When encountering music made by the child of a famous musician, there is always the temptation to make generational comparisons. Teddy Thompson, son of folk stalwarts Linda Thompson and Richard Thompson, does play guitar and is a singer songwriter, but there the comparison must end.
Neither music nor musical tradition is comparable – Thompson’s parents hold the trophy for quintessential English folk music whilst Thompson junior is steeped in country Americana.
Thompson is currently touring his second album, Separate Ways, and the gig starts with the record’s first track Shine So Bright. Thompson stands still, eyes closed, spotlit and with sparse guitar backing he begins the song to a silent and anticipant crowd.
The first line, “I wanna be a huge star that hangs out in hotel bars,” is sung so sweetly – a beautiful start to a set that sees Thompson alternating between the intimate, with just acoustic guitar, and full on classic country with ease.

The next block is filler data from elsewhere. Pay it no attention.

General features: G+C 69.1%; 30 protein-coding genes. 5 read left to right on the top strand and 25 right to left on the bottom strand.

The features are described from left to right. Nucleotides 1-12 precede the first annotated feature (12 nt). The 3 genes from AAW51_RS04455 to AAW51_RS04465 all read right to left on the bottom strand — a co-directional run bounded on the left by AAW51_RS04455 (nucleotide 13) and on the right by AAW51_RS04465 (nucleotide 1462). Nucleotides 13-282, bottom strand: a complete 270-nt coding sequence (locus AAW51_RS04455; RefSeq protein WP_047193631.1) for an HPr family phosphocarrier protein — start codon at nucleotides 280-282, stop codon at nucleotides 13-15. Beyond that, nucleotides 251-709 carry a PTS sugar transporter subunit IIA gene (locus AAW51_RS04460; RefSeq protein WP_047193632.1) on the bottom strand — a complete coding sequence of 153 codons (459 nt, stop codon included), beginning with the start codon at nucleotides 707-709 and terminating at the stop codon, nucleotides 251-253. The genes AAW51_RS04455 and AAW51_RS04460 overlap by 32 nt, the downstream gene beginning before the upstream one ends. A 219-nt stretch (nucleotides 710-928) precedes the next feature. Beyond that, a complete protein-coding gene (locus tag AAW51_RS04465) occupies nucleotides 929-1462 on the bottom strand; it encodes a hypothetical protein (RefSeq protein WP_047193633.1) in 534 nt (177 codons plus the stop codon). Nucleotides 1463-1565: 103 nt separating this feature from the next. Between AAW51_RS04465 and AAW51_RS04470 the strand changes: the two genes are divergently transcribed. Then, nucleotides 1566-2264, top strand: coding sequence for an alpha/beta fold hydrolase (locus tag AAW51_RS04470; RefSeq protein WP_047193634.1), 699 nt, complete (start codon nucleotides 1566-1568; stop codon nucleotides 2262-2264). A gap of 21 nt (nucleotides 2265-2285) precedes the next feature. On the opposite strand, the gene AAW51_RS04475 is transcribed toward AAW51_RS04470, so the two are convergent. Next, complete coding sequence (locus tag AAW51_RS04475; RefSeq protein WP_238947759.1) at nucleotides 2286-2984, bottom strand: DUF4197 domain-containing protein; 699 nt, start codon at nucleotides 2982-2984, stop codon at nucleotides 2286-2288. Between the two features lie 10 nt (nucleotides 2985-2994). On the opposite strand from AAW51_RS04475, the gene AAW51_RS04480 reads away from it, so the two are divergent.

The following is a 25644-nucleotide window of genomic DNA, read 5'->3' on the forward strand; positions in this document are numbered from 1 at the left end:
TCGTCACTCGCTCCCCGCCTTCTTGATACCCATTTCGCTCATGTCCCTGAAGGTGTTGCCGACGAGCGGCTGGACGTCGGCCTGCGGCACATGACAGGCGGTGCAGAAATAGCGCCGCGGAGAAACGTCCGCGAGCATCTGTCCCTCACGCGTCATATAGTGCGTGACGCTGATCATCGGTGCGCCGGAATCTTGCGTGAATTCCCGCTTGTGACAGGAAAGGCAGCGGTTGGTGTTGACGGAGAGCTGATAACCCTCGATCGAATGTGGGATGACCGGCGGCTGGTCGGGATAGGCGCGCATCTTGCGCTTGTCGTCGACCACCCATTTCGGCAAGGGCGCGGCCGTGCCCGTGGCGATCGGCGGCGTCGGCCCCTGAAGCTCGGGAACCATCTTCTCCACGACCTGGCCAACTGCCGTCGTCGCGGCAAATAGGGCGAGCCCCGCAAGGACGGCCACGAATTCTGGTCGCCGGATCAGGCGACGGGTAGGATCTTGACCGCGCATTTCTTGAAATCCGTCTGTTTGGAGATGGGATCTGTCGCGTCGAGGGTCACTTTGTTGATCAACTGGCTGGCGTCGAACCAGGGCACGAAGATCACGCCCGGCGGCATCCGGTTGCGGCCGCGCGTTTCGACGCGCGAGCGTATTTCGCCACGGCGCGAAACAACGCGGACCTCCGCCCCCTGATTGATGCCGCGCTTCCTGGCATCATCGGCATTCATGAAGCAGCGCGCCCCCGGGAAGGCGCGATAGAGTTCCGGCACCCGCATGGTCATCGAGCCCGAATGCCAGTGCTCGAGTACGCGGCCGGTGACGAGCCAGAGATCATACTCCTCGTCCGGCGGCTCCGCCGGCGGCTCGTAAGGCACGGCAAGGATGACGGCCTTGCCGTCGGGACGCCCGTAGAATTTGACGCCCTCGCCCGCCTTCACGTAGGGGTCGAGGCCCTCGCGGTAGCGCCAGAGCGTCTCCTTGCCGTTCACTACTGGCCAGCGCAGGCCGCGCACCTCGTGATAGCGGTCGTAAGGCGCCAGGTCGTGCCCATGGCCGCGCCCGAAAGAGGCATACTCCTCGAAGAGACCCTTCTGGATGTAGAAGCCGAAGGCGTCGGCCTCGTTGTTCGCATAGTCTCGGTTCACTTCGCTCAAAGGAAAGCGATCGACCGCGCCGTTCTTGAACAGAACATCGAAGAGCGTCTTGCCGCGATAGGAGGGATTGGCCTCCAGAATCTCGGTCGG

I Should Get Up is a strangely compelling song, pleasantly driving, and encapsulates much that is interesting about Thompson. This song is an easy listening ditty, a country rock stomp that eases and flows undemandingly, but it is delivered with a quiet charisma that engages the audience immediately, going on to become oddly mesmeric.
Thompson is in friendly form throughout the gig and he is obviously comfortable with the audience. He imparts gems – he recently heard that comedian Dennis Leary has bought the rights to his mother’s life story. Indeed, the only disappointment of the evening is that Linda is not there to sing with her son. She has one of the best voices of her generation. But the audience is treated when Thompson is joined by a hatted and Ugg booted father Richard for You Made It, and although they admit to not having practiced, this is not evident as their guitars mix and mesh beautifully.
Thompson’s voice is also affecting. It is strong, note perfect, sounding more practised than natural with its country twang, evidence of living in the US for 10 years. Still its softness sometimes catches one unaware, and the moment is moving on Separate Ways, the hanging notes touching and sweet, the song exquisite.
The set ends with the gentle Sorry, Thompson choosing to leave us touched rather than roused. He and his band assuredly managed both during this gig. There is no doubt that Thompson wears his country influences on his sleeve, but country is cool and the audience is visibly thrilled. His finely crafted songs and mature performance will surely reach a far bigger audience than those at Dingwalls. Catch him intimate, while you can.